The McIntyre clarinet features a normal boehm lower stack, while the upper stack is all different.  The bridge key mechanism works the same, but thats about it.  First off, there are only 3 trill keys.  Also, there is the third ring.  The McIntyre mechanism itself is absurdly complicated.  To get the throat tone A, Bb, Ab, you release the thumb hole, and use one of your three left fingers to press down on a combination of the rings which open up a combination of the four holes up top to get that note.  When the thumb key is pressed down, however, something happens which prevents the four \"McIntyre holes\" to open up.
The mechanism is very heavy, and kind of unwieldy.

Good news:  I will be sending this clarinet to Phil shortly for a massage and a review!  He will provide much better information and better pictures too.
David Watson of the original The Clarinet Pages
Irvine, California, United States

Offline Rhythmslave

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Re: McIntyre Clarinet
« Reply #8 on: October 25, 2021, 09:24:00 PM »
For fun I picked up a McIntyre "Artiste" wood model for a reasonable price, and was pleasantly surprised to find it in totally playable condition, no pad leaks at all, key chrome still intact. Tenon corks barely functional and will need replacing at some point but something I enjoy doing.  The "only" issue I have with it is the left hand index finger Bb key has considerable play on the ring before the mystery mechanism opens the keypad.  If I am not aggressive on it the note seems to appear when it wants to,  sort of like a sticky pad on a sax...

I decided to acquire a second Artiste to be able to have one to take apart and learn to regulate.  It arrived, missing pads and sluggish keywork due to decades of neglect, just what I needed!  As it turns out the disassembly is pretty simple and straightforward and cleaning and lubricating the long screw rods that hold the bizarre mechanism on the upper joint solved all of the keywork problems on reassembly.  I will add, that the key delay on the Bb carries to this one as well, but I have some ideas on how to deal with it, and once I install new pads I will work on that. 

The playable one is probably an OK intermediate clarinet, holding no candle at all to my Selmer 10S or the Centered Tone.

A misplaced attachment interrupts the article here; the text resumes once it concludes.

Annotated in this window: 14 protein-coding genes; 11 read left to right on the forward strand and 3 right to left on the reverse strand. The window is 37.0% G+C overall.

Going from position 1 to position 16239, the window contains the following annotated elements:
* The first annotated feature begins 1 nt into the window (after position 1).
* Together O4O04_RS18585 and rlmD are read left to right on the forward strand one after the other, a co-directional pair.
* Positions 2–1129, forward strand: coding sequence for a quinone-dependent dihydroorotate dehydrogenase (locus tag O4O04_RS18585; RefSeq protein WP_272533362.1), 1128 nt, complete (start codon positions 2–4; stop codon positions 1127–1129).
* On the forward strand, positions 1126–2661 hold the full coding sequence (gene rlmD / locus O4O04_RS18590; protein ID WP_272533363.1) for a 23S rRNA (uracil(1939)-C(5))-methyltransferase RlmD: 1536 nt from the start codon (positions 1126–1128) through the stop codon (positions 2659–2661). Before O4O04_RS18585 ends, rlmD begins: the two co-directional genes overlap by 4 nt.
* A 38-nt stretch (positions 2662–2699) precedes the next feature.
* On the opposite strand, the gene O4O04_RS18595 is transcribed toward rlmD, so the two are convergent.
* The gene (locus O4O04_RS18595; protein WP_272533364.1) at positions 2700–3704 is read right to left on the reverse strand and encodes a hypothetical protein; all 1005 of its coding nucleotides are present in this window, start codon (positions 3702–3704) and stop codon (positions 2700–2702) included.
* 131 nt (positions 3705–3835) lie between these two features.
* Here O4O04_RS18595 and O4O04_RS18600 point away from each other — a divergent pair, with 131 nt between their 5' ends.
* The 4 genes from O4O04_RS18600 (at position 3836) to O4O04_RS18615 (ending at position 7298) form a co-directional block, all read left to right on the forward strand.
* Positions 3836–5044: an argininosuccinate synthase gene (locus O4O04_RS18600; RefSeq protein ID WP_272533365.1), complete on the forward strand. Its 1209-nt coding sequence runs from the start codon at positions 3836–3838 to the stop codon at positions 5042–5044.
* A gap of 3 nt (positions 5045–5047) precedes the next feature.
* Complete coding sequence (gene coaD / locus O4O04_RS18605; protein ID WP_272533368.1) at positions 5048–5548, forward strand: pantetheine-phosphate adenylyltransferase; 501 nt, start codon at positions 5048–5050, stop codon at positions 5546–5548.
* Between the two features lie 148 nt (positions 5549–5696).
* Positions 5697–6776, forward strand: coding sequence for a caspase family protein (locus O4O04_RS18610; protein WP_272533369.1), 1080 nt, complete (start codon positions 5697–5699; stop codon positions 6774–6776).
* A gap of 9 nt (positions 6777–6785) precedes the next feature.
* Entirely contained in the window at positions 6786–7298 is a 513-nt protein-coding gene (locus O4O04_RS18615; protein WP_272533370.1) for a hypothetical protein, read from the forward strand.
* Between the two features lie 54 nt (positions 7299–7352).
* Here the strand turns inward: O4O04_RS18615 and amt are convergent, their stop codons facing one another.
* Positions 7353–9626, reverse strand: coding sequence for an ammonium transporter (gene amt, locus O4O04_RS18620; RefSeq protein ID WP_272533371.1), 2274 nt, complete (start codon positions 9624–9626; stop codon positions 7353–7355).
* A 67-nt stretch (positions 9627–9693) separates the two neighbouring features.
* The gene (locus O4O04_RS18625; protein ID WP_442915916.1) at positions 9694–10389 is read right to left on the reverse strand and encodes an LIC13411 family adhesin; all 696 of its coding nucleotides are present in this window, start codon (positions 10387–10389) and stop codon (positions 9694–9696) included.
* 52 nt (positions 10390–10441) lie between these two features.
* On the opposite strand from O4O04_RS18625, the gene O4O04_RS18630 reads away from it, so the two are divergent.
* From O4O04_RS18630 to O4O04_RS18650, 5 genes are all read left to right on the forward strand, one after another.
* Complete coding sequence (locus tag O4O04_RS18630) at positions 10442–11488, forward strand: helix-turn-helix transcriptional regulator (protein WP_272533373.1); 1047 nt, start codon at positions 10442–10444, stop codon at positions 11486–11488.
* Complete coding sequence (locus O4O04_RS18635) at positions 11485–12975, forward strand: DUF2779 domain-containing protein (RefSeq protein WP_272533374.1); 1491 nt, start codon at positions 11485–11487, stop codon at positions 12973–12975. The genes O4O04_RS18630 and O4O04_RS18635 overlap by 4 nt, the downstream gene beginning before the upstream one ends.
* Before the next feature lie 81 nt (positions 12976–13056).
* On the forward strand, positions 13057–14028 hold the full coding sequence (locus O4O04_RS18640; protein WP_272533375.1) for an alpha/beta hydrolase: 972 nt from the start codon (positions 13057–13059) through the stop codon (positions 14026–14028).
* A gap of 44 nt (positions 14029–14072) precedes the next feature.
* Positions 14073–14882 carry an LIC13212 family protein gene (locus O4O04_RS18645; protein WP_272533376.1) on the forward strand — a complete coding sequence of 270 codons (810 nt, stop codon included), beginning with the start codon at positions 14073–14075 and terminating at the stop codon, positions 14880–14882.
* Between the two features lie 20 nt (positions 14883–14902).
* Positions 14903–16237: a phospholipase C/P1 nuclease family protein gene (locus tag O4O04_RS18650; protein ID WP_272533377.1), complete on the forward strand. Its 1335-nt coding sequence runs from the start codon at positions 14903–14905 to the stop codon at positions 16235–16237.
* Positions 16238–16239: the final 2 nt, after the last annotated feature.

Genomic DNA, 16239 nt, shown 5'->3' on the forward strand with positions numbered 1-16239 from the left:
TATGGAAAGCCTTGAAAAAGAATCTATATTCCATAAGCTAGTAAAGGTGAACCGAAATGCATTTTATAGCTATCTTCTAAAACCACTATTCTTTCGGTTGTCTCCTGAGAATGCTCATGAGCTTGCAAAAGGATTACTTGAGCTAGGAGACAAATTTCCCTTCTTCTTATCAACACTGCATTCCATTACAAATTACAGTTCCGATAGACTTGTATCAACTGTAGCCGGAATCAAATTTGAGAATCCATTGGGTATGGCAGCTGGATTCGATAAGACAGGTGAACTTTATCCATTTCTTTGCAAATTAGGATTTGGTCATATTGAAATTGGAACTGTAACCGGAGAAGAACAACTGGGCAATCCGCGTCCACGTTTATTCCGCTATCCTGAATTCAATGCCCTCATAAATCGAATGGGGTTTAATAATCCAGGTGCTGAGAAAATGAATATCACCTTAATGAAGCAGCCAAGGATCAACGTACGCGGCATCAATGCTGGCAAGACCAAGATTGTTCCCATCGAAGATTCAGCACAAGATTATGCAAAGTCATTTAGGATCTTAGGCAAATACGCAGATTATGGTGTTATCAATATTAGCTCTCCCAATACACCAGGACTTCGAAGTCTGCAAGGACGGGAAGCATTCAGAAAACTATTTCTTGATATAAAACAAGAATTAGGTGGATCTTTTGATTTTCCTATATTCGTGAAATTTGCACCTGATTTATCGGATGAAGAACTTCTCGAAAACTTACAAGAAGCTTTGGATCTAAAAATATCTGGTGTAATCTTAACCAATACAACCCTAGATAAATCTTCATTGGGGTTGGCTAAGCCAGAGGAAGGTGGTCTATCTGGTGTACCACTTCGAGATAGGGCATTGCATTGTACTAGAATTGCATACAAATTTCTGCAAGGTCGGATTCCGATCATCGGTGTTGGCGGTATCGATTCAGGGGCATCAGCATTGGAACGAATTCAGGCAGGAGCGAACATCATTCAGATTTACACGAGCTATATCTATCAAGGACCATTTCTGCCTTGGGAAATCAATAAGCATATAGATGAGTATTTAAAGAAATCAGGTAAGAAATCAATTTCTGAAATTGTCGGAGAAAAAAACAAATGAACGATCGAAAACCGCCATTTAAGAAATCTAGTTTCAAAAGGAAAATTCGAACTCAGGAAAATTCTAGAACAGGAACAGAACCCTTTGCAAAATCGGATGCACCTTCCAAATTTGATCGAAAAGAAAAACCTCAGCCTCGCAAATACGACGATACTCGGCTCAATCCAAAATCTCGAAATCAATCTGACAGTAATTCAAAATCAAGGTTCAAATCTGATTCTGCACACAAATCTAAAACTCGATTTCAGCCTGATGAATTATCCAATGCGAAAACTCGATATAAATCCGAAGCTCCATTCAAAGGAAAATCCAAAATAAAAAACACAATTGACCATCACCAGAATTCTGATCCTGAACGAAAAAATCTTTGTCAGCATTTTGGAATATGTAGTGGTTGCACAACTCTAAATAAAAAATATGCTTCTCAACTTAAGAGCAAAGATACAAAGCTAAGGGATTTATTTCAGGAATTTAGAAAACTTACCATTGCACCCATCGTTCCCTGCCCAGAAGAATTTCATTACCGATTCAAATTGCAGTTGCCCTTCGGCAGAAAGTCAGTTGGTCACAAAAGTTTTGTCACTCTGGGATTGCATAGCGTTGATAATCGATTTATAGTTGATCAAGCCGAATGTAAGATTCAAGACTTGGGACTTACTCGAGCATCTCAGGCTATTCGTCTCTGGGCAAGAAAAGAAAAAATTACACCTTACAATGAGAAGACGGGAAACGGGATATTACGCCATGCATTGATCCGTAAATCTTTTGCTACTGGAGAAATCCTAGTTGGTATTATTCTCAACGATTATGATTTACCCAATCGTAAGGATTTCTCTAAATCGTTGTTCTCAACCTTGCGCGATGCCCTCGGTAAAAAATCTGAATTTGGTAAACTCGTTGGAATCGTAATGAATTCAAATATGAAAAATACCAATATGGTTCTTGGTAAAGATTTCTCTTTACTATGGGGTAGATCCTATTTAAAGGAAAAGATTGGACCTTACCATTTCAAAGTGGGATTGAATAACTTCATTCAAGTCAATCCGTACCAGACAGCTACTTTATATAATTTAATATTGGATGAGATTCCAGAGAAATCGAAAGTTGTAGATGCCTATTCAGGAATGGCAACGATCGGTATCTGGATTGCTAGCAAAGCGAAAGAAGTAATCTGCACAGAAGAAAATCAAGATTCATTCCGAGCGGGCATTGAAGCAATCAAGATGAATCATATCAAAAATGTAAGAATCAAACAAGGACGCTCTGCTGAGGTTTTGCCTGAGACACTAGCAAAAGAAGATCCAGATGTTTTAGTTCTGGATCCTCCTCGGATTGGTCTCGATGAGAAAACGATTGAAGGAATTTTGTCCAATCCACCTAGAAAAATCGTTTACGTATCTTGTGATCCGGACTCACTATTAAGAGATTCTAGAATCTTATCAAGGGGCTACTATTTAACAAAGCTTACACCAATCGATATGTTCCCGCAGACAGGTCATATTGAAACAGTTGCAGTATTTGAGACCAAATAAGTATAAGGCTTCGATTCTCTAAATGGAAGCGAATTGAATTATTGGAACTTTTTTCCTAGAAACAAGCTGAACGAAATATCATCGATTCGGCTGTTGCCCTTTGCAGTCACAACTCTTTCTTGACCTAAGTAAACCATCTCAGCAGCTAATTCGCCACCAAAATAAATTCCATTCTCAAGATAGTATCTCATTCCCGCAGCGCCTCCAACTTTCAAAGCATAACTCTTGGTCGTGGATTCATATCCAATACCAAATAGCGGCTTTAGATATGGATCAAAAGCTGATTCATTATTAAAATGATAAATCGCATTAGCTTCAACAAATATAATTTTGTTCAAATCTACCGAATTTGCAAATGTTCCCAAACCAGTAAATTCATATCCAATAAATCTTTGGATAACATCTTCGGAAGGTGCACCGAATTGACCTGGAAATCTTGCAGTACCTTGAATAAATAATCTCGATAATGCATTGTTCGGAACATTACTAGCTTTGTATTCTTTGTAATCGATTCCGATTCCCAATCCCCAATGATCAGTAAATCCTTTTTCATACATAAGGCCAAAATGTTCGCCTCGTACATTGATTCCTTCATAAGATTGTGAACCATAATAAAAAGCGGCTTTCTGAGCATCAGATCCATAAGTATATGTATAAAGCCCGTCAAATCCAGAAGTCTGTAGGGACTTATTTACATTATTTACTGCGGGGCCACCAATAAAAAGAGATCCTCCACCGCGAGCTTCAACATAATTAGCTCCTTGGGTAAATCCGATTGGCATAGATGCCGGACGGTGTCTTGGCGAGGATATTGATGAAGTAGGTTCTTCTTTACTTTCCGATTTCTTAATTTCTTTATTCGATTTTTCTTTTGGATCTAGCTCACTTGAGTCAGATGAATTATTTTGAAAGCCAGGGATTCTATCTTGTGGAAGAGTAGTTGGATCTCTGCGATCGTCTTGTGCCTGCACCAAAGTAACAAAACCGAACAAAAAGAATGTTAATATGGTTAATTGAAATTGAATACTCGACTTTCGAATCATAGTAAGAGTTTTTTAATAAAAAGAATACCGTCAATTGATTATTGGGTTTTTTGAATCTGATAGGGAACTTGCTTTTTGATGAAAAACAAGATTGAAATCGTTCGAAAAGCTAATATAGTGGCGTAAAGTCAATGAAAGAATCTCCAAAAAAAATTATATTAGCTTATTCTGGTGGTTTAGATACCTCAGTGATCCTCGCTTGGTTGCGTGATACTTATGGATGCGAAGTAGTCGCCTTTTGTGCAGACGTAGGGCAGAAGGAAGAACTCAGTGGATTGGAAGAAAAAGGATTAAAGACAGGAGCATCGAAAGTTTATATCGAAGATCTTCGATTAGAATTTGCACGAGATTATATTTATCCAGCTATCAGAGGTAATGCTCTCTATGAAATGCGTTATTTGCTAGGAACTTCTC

A total expenditure of $300 bucks for the pair makes this a very good purchase as far as I am concerned.

I'll follow with some pictures at some point.

The confusing part to me is that there are no serial numbers anywhere on either horn.  "Made in France" is stamped on the top front of the upper joints.  The McIntyre System logo stamp on bells, upper joints, and barrel are sharp and still factory gold.  No SNs....  strange.

Offline DaveLeBlanc

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Re: McIntyre Clarinet
« Reply #9 on: October 26, 2021, 08:24:56 AM »
If you got those McIntyres from a guy in South Carolina, then they were from a large batch of old stock that, to my knowledge, was never sold. At some point after 1958 or whenever McIntyre went bust, somebody bought their entire inventory and dumped them in storage in a South Carolina storage facility. In 2020, a storage wars type of guy managed to buy the storage locker and stumbled upon the gold mind of McIntyres.

They don't have serials because, I suspect, they hadn't made it that far in production.
David Watson of the original The Clarinet Pages
Irvine, California, United States

Offline kewald

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Re: McIntyre Clarinet
« Reply #10 on: October 26, 2021, 04:12:48 PM »
I restored a McIntyre and decided to keep it.  I enjoy playing it and find that I can switch between it and my old B&H Edgware easily if I’ve been playing both recently.
Ken